For the past three days we've been examining this fall's biggest games, and today we look at the games that may end up being Game of the Year Contenders this holiday season. Click to read Part 1 here and Part 2 here.
Jeremy: I've been in love with this game since the moment I first heard that Creative Assembly was basing it on the original Alien. Not the good-but-mined-out sequel, but the first film, that eerie slasher flick in space. It's one of my absolute favorite films of all time — I'd put it in my personal top five, I think — and no one ever looks to it for video game inspiration. It's all space marines and power loaders.
Not Isolation. It draws on the slow pacing and relentless sense of helplessness that defined the first Alien and translates it into survival horror. You can't kill the xenomorph, only hide and run and pray for the best. The idea of an implacable, unstoppable monster stalking you is nothing new — the high-level concept here reminds me a lot of Sega's own Saturn cult classic Enemy Zero — but transposed into a digital world that fantastically captures the blue-collar mundanity of Alien's universe. God, it's so good.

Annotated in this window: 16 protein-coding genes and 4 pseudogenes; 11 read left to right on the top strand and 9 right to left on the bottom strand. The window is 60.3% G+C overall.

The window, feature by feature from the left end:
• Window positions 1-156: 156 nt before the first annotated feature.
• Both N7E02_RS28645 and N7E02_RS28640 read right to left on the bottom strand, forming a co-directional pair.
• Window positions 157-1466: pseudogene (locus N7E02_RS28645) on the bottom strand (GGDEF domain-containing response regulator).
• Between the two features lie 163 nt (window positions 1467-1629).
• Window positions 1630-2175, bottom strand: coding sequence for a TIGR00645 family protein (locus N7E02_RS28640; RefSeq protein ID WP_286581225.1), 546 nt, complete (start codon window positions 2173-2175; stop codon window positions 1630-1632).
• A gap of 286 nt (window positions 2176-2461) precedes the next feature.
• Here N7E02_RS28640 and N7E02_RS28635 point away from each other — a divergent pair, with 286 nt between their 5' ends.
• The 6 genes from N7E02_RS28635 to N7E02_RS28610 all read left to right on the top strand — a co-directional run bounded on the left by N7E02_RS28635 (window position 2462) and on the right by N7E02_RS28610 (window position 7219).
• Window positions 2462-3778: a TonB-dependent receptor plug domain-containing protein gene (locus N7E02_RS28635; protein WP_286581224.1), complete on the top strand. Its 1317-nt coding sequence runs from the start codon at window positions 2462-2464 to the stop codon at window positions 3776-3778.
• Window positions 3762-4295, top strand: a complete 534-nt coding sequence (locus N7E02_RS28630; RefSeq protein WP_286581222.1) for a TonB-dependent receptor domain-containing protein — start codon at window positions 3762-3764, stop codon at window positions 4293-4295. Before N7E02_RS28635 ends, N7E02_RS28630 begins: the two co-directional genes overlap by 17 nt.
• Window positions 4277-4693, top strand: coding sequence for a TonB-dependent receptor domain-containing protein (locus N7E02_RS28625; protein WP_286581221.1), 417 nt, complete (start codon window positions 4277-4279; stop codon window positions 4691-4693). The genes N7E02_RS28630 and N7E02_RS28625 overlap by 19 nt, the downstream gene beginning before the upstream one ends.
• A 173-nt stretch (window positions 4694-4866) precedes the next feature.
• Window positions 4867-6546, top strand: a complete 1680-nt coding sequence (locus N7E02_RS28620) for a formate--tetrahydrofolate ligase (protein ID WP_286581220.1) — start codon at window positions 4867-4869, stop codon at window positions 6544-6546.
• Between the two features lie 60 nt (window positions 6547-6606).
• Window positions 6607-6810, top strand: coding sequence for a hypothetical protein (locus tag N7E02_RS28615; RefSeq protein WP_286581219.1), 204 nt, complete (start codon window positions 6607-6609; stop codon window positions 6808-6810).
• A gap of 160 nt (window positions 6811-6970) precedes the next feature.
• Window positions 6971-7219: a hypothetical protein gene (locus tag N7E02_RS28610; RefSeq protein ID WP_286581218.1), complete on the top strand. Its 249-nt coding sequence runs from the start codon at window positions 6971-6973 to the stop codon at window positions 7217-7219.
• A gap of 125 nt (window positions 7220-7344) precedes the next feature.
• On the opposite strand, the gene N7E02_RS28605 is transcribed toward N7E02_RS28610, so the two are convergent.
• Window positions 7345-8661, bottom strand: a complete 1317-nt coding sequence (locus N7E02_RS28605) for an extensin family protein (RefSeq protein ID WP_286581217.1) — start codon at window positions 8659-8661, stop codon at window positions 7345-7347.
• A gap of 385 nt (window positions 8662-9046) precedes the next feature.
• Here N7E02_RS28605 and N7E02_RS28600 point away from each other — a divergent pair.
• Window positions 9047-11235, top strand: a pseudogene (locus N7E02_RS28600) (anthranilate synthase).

I've played two different hour-long demos of Isolation in the past year, and both have been wonderful. I desperately want the full thing to hold up to those break-out sessions, because no film deserves to be translated perfectly into a video game more than Alien.
Bob: I've had the luxury of being able to avoid Alien Isolation as a member of the media, which has worked out well for me. As much as I'd like to confirm the rumors of its awesomeness, I'm content to wait and be surprised while I familiarize myself with the most basic of information. It's been a looong time since we've had a good Aliens game—the horrible memories of Colonial Marines still persist—and I think enough developers have ripped off the franchise, it's about time for Alien to have an amazing game of its own. I feel like Sega's been demoing this thing at just about every convention I've been to for the past three years, so I'm hoping all the glowing praise I've read hasn't been due to misleading demos. I guess we'll find out soon enough!
Middle-earth: Shadow of Mordor